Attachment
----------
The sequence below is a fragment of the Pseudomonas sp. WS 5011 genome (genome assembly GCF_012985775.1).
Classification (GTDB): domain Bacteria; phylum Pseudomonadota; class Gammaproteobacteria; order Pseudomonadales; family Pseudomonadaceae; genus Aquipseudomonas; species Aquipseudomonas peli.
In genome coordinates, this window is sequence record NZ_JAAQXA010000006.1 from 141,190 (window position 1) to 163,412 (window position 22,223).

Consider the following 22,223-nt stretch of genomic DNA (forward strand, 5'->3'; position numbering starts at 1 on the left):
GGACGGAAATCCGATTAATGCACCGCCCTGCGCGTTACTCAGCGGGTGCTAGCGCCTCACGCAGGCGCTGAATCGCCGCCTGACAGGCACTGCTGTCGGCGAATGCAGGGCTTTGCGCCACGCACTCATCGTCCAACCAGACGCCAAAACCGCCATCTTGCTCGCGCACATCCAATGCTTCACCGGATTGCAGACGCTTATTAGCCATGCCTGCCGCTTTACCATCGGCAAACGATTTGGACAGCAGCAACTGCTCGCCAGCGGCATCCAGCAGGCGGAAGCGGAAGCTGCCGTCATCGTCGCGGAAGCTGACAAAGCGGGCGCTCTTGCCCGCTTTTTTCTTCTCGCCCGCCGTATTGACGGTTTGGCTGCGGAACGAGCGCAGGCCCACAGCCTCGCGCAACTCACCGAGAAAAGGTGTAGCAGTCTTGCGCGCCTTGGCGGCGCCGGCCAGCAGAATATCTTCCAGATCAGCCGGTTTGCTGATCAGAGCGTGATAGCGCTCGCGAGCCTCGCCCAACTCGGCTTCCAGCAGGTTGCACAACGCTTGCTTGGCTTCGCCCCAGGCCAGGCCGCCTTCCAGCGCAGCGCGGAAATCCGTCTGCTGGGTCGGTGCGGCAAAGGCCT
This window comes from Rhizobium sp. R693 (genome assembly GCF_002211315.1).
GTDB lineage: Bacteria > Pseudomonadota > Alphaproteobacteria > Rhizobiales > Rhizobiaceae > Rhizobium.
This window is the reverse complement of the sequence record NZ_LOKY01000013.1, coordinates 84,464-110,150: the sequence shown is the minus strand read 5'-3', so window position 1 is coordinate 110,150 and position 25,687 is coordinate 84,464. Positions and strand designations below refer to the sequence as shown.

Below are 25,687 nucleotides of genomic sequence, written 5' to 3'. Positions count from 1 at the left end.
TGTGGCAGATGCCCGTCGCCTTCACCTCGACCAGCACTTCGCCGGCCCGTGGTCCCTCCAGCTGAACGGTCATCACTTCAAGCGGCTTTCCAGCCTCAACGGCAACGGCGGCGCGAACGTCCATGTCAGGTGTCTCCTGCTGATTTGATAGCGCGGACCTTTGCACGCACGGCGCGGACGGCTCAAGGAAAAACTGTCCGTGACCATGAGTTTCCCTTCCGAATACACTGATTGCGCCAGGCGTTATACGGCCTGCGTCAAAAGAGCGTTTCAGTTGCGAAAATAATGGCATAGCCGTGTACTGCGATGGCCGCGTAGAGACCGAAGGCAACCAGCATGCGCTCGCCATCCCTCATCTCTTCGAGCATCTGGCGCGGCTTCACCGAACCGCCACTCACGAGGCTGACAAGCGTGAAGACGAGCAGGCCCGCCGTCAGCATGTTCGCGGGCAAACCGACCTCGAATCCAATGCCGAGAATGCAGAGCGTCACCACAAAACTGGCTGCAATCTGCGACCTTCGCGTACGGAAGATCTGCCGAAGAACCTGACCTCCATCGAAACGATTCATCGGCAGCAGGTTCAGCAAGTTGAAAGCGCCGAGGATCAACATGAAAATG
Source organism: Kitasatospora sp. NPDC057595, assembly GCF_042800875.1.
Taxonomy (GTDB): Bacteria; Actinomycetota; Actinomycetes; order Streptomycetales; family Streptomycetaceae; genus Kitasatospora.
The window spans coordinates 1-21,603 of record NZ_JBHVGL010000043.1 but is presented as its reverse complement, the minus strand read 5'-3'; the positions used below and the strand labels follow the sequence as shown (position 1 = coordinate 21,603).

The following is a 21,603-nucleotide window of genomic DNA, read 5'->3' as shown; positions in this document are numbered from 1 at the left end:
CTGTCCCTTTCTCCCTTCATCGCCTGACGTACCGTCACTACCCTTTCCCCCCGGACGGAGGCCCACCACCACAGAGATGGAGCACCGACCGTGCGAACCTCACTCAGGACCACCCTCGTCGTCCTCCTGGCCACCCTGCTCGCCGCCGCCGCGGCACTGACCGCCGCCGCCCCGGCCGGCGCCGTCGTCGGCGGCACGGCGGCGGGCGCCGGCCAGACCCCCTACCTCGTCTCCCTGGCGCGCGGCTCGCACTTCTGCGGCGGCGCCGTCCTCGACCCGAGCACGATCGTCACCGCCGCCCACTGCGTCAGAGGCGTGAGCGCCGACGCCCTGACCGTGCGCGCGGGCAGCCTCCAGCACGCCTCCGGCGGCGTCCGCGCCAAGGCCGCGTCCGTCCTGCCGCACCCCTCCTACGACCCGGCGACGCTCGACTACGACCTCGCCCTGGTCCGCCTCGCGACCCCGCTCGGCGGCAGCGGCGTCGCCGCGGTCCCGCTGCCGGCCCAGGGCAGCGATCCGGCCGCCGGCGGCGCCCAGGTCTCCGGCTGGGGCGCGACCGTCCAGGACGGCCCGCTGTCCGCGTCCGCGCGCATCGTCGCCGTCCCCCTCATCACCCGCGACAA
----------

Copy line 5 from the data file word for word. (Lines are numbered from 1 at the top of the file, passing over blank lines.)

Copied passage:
GGACGGAAATCCGATTAATGCACCGCCCTGCGCGTTACTCAGCGGGTGCTAGCGCCTCACGCAGGCGCTGAATCGCCGCCTGACAGGCACTGCTGTCGGCGAATGCAGGGCTTTGCGCCACGCACTCATCGTCCAACCAGACGCCAAAACCGCCATCTTGCTCGCGCACATCCAATGCTTCACCGGATTGCAGACGCTTATTAGCCATGCCTGCCGCTTTACCATCGGCAAACGATTTGGACAGCAGCAACTGCTCGCCAGCGGCATCCAGCAGGCGGAAGCGGAAGCTGCCGTCATCGTCGCGGAAGCTGACAAAGCGGGCGCTCTTGCCCGCTTTTTTCTTCTCGCCCGCCGTATTGACGGTTTGGCTGCGGAACGAGCGCAGGCCCACAGCCTCGCGCAACTCACCGAGAAAAGGTGTAGCAGTCTTGCGCGCCTTGGCGGCGCCGGCCAGCAGAATATCTTCCAGATCAGCCGGTTTGCTGATCAGAGCGTGATAGCGCTCGCGAGCCTCGCCCAACTCGGCTTCCAGCAGGTTGCACAACGCTTGCTTGGCTTCGCCCCAGGCCAGGCCGCCTTCCAGCGCAGCGCGGAAATCCGTCTGCTGGGTCGGTGCGGCAAAGGCCT